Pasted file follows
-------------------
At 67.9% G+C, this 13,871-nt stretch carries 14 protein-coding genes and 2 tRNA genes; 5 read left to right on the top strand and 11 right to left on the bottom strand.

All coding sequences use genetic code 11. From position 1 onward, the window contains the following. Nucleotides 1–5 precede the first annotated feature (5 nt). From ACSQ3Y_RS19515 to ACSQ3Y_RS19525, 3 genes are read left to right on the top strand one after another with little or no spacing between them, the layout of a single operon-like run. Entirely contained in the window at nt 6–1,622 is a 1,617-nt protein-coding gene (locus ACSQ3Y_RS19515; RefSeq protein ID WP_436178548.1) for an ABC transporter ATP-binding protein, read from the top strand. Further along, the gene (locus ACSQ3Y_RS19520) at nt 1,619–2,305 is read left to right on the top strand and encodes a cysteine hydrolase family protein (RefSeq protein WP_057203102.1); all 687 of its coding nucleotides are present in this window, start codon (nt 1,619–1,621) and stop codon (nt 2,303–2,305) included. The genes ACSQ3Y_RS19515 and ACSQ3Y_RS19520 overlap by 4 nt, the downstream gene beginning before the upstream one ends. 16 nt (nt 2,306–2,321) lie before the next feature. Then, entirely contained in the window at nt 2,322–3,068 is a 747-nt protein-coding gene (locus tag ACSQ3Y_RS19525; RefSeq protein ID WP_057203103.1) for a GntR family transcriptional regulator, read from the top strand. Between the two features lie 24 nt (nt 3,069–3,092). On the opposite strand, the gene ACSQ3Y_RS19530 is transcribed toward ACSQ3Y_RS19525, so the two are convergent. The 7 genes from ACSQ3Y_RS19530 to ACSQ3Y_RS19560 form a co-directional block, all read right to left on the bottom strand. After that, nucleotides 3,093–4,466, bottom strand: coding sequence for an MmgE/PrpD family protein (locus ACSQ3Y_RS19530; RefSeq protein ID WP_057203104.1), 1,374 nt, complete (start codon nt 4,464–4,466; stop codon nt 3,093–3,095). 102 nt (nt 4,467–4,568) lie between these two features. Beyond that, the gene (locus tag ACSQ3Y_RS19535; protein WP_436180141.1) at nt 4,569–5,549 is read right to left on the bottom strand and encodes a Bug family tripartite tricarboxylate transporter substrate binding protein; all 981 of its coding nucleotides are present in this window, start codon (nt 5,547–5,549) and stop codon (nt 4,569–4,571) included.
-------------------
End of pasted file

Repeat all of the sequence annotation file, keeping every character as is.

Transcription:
At 67.9% G+C, this 13,871-nt stretch carries 14 protein-coding genes and 2 tRNA genes; 5 read left to right on the top strand and 11 right to left on the bottom strand.

All coding sequences use genetic code 11. From position 1 onward, the window contains the following. Nucleotides 1–5 precede the first annotated feature (5 nt). From ACSQ3Y_RS19515 to ACSQ3Y_RS19525, 3 genes are read left to right on the top strand one after another with little or no spacing between them, the layout of a single operon-like run. Entirely contained in the window at nt 6–1,622 is a 1,617-nt protein-coding gene (locus ACSQ3Y_RS19515; RefSeq protein ID WP_436178548.1) for an ABC transporter ATP-binding protein, read from the top strand. Further along, the gene (locus ACSQ3Y_RS19520) at nt 1,619–2,305 is read left to right on the top strand and encodes a cysteine hydrolase family protein (RefSeq protein WP_057203102.1); all 687 of its coding nucleotides are present in this window, start codon (nt 1,619–1,621) and stop codon (nt 2,303–2,305) included. The genes ACSQ3Y_RS19515 and ACSQ3Y_RS19520 overlap by 4 nt, the downstream gene beginning before the upstream one ends. 16 nt (nt 2,306–2,321) lie before the next feature. Then, entirely contained in the window at nt 2,322–3,068 is a 747-nt protein-coding gene (locus tag ACSQ3Y_RS19525; RefSeq protein ID WP_057203103.1) for a GntR family transcriptional regulator, read from the top strand. Between the two features lie 24 nt (nt 3,069–3,092). On the opposite strand, the gene ACSQ3Y_RS19530 is transcribed toward ACSQ3Y_RS19525, so the two are convergent. The 7 genes from ACSQ3Y_RS19530 to ACSQ3Y_RS19560 form a co-directional block, all read right to left on the bottom strand. After that, nucleotides 3,093–4,466, bottom strand: coding sequence for an MmgE/PrpD family protein (locus ACSQ3Y_RS19530; RefSeq protein ID WP_057203104.1), 1,374 nt, complete (start codon nt 4,464–4,466; stop codon nt 3,093–3,095). 102 nt (nt 4,467–4,568) lie between these two features. Beyond that, the gene (locus tag ACSQ3Y_RS19535; protein WP_436180141.1) at nt 4,569–5,549 is read right to left on the bottom strand and encodes a Bug family tripartite tricarboxylate transporter substrate binding protein; all 981 of its coding nucleotides are present in this window, start codon (nt 5,547–5,549) and stop codon (nt 4,569–4,571) included.